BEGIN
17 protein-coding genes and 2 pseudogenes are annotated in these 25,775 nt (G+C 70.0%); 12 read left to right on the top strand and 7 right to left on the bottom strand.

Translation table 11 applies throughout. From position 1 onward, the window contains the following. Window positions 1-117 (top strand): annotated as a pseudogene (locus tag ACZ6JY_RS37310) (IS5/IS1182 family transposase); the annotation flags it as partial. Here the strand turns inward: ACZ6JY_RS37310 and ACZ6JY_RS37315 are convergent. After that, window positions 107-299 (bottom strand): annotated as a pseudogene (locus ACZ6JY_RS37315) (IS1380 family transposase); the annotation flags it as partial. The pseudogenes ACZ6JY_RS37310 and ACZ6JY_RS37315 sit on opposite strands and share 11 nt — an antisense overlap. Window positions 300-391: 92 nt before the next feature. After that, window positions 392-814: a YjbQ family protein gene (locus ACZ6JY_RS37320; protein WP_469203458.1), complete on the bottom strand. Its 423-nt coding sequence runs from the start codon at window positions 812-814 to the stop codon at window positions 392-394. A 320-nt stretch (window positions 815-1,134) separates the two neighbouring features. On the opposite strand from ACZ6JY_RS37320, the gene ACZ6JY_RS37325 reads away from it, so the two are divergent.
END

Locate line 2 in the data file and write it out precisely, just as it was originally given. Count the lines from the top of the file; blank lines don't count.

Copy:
Translation table 11 applies throughout. From position 1 onward, the window contains the following. Window positions 1-117 (top strand): annotated as a pseudogene (locus tag ACZ6JY_RS37310) (IS5/IS1182 family transposase); the annotation flags it as partial. Here the strand turns inward: ACZ6JY_RS37310 and ACZ6JY_RS37315 are convergent. After that, window positions 107-299 (bottom strand): annotated as a pseudogene (locus ACZ6JY_RS37315) (IS1380 family transposase); the annotation flags it as partial. The pseudogenes ACZ6JY_RS37310 and ACZ6JY_RS37315 sit on opposite strands and share 11 nt — an antisense overlap. Window positions 300-391: 92 nt before the next feature. After that, window positions 392-814: a YjbQ family protein gene (locus ACZ6JY_RS37320; protein WP_469203458.1), complete on the bottom strand. Its 423-nt coding sequence runs from the start codon at window positions 812-814 to the stop codon at window positions 392-394. A 320-nt stretch (window positions 815-1,134) separates the two neighbouring features. On the opposite strand from ACZ6JY_RS37320, the gene ACZ6JY_RS37325 reads away from it, so the two are divergent.